Co-operation. It is very important for us to work with you. I am absolutely proud that I have been given this opportunity to talk to you about it. We need your support, be it in kind or cash. I am sure you have heard that our informal economy was displaced by the government because we had organised it as labour. Today we are re-organising the informal economy, but what is needed is for us to educate them and for them to defend their rights to be in the informal economy in our legal front. There is need for us to train those people to defend their livelihood because that is their job and they need to be trained. International development will play a very crucial role towards us empowering the informal economy because that is the economy which is sustaining us at the moment.
Security. What securing can I talk about? I am going home on Sunday and, obviously, when I out of the plane I have already violated the Criminal Codification Ratifying Bill, which is being implemented before it is law, so I am expecting to be charged for whatever it is. Believe me, being in Zimbabwean cells is no joke. You are made to stand for 48 hours in human faeces because our cells' ablution system is not functioning and the government does not have enough money to work on that. That is nothing compared with the occupational health hazards of being a trade unionist in a country where governance does not exist and where we urgently need a democratic dispensation. The only way out is to stand up and bite the bullet so we are biting the bullet.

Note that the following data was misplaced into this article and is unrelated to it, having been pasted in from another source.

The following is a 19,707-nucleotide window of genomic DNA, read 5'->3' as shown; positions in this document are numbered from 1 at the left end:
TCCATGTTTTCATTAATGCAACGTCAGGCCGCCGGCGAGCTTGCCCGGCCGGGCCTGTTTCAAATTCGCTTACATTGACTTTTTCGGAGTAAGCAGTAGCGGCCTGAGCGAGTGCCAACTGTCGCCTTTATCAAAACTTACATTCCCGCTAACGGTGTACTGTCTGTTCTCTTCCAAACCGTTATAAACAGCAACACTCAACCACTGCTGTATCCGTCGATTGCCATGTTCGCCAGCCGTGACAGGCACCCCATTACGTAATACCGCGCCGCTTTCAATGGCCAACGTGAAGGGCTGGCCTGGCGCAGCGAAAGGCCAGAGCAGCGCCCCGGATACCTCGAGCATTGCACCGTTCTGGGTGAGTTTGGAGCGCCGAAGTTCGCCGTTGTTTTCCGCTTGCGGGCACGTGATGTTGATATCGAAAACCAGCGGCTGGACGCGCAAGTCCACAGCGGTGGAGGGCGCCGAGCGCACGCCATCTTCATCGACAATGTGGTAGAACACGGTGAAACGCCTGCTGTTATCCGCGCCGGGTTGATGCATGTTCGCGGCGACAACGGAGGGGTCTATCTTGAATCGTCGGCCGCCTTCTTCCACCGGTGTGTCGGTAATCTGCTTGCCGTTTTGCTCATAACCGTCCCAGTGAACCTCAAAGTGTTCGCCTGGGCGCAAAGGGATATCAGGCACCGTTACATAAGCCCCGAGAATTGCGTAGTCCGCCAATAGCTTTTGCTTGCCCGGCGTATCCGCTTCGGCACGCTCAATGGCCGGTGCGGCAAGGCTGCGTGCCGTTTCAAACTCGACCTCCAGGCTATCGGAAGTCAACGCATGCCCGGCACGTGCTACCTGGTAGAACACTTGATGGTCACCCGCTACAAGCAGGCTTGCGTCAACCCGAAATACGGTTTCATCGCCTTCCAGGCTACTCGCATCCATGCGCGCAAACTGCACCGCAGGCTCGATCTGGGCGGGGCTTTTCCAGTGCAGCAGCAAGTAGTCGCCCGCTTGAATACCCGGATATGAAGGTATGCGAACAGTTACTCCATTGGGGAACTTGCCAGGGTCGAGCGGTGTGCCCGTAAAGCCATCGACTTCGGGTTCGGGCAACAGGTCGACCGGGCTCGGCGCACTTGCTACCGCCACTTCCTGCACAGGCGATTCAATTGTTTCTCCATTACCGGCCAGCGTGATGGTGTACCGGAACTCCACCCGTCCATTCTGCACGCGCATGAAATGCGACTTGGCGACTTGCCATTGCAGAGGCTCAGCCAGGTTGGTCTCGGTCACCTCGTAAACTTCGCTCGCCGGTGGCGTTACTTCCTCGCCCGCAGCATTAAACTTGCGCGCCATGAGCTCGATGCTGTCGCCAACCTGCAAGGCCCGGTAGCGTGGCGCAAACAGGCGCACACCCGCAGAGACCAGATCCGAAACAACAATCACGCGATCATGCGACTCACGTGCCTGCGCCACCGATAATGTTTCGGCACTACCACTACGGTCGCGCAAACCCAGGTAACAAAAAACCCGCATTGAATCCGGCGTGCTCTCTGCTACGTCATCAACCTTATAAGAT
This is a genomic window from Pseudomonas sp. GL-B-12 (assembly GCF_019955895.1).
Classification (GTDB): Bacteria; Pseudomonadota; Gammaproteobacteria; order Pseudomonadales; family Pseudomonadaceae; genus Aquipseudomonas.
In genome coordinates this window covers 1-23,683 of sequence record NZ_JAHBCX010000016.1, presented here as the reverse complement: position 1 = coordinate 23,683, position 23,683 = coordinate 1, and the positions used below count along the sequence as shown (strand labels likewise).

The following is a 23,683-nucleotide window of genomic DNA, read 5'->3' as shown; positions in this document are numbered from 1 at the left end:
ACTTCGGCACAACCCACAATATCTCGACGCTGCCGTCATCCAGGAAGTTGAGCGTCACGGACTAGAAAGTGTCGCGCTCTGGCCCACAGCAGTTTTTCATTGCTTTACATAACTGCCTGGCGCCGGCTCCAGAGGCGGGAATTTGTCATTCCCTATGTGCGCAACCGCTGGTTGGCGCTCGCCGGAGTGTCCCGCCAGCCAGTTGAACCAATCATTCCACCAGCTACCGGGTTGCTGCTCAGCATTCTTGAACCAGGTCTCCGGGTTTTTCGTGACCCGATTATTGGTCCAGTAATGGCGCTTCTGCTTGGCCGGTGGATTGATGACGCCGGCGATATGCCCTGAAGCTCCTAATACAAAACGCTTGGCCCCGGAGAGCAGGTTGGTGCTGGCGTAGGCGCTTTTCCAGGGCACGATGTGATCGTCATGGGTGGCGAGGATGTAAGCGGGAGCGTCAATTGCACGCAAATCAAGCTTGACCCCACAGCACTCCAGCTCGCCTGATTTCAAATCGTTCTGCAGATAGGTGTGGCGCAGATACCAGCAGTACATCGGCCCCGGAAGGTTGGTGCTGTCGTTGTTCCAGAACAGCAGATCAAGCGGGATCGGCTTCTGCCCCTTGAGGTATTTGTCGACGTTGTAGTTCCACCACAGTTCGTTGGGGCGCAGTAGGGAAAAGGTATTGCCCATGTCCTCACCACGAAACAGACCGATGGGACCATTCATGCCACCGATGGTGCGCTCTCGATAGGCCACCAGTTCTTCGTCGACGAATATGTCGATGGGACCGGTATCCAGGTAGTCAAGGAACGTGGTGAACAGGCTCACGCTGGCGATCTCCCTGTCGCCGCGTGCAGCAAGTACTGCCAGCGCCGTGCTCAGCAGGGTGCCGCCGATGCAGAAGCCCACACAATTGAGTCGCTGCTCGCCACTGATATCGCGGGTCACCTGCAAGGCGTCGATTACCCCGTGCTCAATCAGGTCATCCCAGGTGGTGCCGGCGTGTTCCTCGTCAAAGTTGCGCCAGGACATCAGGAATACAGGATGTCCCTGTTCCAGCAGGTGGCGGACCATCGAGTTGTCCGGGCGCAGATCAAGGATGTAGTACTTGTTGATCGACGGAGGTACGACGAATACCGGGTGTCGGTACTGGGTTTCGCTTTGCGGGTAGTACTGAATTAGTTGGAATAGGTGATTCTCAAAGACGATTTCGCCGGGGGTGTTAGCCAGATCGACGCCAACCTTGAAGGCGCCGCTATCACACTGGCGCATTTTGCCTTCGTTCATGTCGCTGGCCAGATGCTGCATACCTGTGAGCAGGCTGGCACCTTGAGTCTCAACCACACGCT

Madam President, civil society. We have civil society in my country and they all being silenced because the government came up with what we call an 'NGO Bill' which directs you to tell the government your source of funding, but that should not stop you from funding us. We are prepared to fight but we need ammunition and that is the funding. Do not worry, we will pay the price as long as you are there supporting us.